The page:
Everything You Need To Know About Threat Deception Platforms (FAQs)
What Are Threat Deception Platforms?
A threat deception platform is designed to enhance an organization’s security posture by actively misleading threat actors trying to enter the network. These solutions detect attackers, anticipate their attacks, and then use deceptive techniques to lure them further and confuse them. This, in turn, makes it more difficult for them to identify and exploit real vulnerable points and assets.
By convincing malicious actors that they have successfully breached the network and can carry out their attacks uninterrupted, threat deception platforms can gather valuable intelligence regarding how attackers work. This allows them to improve their preventative security controls in real time by detecting, analyzing, and defending against zero-day and advanced attacks.
Threat deception takes a proactive approach to cybersecurity, one that compliments traditional security measures such as antivirus solutions, intrusion detection systems, and firewalls. Deception technology is relatively new, but is gaining popularity quickly as a means of preventing cyber attackers from both carrying out their attacks, and from learning of genuine vulnerabilities or weak points than might help them do so in the future.
How Do Threat Deception Platforms Work?
Threat deception platforms work by creating decoys and traps that emulate natural systems. This deceptive approach works because of the way most attackers operate, which is typically by penetrating secured environments and then looking for ways to build persistence, which often means dropping a backdoor. As well as the backdoor, attacker will generally attempt to move laterally within the organization, utilizing any guessed or stolen credentials to access restricted areas, collect data and systems of value, and deploy additional malware and exfiltration data.
Traditional anomaly detection and intrusion prevention systems aim to spot attacks in progress on their networks and systems, but the issue with these tools is that they rely on signatures to identify attacks. These can experience a high level of false positives. Threat deception platforms, however, tend to have a higher threshold for triggering events, and these events are typically threat actors conducting attacks in real-time.
When considering employing one of these platforms it is useful to consider the following:
- To be as effective as possible, threat deception platforms need to be capable of being deployed throughout the enterprise’s entire environments, and so should be able to scale in accordance with that environment.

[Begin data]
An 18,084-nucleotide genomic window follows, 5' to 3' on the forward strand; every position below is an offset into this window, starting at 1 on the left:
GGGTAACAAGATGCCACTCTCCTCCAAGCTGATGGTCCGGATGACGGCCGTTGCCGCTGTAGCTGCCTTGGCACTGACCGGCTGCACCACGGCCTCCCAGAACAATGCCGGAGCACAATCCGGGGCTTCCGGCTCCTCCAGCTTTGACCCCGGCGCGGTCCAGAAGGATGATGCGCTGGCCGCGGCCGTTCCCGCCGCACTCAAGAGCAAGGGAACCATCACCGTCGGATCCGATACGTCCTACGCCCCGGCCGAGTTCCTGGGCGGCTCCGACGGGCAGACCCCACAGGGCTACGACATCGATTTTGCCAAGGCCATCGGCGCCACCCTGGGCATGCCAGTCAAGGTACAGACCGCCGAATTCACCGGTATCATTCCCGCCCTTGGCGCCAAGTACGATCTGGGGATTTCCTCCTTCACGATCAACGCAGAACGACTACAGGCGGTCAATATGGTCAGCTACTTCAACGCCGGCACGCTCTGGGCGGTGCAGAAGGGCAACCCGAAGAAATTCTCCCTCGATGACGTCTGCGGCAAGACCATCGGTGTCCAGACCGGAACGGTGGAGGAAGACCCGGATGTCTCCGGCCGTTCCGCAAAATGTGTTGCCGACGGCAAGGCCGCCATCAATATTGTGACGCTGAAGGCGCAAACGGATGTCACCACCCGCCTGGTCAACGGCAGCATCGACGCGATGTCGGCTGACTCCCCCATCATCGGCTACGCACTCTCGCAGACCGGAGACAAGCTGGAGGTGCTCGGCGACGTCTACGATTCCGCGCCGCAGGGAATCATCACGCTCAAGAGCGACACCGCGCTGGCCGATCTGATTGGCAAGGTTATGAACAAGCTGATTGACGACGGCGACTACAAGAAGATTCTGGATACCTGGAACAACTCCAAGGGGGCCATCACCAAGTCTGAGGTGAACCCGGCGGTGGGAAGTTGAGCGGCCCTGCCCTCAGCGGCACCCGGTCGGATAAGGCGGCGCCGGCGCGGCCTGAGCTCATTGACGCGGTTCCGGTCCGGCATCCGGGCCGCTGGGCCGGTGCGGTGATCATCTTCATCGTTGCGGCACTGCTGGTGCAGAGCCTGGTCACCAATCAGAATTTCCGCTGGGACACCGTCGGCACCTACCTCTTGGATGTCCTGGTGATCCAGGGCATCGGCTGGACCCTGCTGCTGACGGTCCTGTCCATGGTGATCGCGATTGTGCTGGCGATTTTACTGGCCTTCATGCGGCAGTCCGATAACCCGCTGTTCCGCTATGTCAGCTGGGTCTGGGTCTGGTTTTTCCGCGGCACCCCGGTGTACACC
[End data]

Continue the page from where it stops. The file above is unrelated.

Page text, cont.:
- Centralized Management. A threat deception platform may be tasked with managing deceptive assets for hundreds or even thousands of endpoints. With a centralized management console, this task is far easier to accomplish, and also makes scaling up or down easier to manage.
- Integration. The knowledge that threat deception technologies gather is invaluable for informing both security teams and other defining how outher security tools should operate. It is useful to look for a solution that facilitates the straightforward sharing of data and fits well within the existing security stack.
Deception technologies tend to be for endpoints, servers, network equipment, and traditional IT devices, but can also work with IoT devices like point-of-sale systems, medical devices, etc.
What Features Should You Look For In Threat Deception Platforms?
Threat deception platforms offer users a ‘low friction’ method of detecting potential threats and can complement other detection technologies. These best threat deception technologies should offer users the following features:
- Deception Technologies And Tactics. A good threat deception platform should offer users a way to create and manage decoy assets that can mimic real assets within the organization. The use of honeypots that simulate vulnerable systems work well to attract attackers, and so should be configurable and strategically placed throughout the network. By using false indicators like fake files, credentials, or network traffic, these tools can effectively mislead attackers and divert them from areas where they might do real harm.
- Alerting Mechanisms. These platforms should make use of behavior analytics to oversee interactions with these decoy assets. This allows them to quickly and efficiently identify any deviations from normal behavior patterns. They can then alert users to any potentially malicious activity. A robust alerting system that can promptly notify security teams of possible malicious activity – along with details on the nature of the deception and the attacks tactics – is very important for maintaining security.
- Automation And Orchestration. Any threat deception platform you consider should support automated responses to threats that are detected, which may include blocking malicious activities, isolating decoy assets, or initiating predefined incident response procedures. To ensure a cohesive response to detected threats, it is useful to automatically orchestrate actions across various security tools and systems.
- Continuous Monitoring And Dynamic Deception. This includes the ability to regularly modify and update the method of deception used, adapting them to evolving attacker techniques and tactics to make sure they remain effective. A threat deception platform should be continually capturing and analyzing forensic data related to any interactions with decoy assets. This can be used to provide valuable insights into the techniques attackers are employing and lead to improvements in the organization’s overall security defense.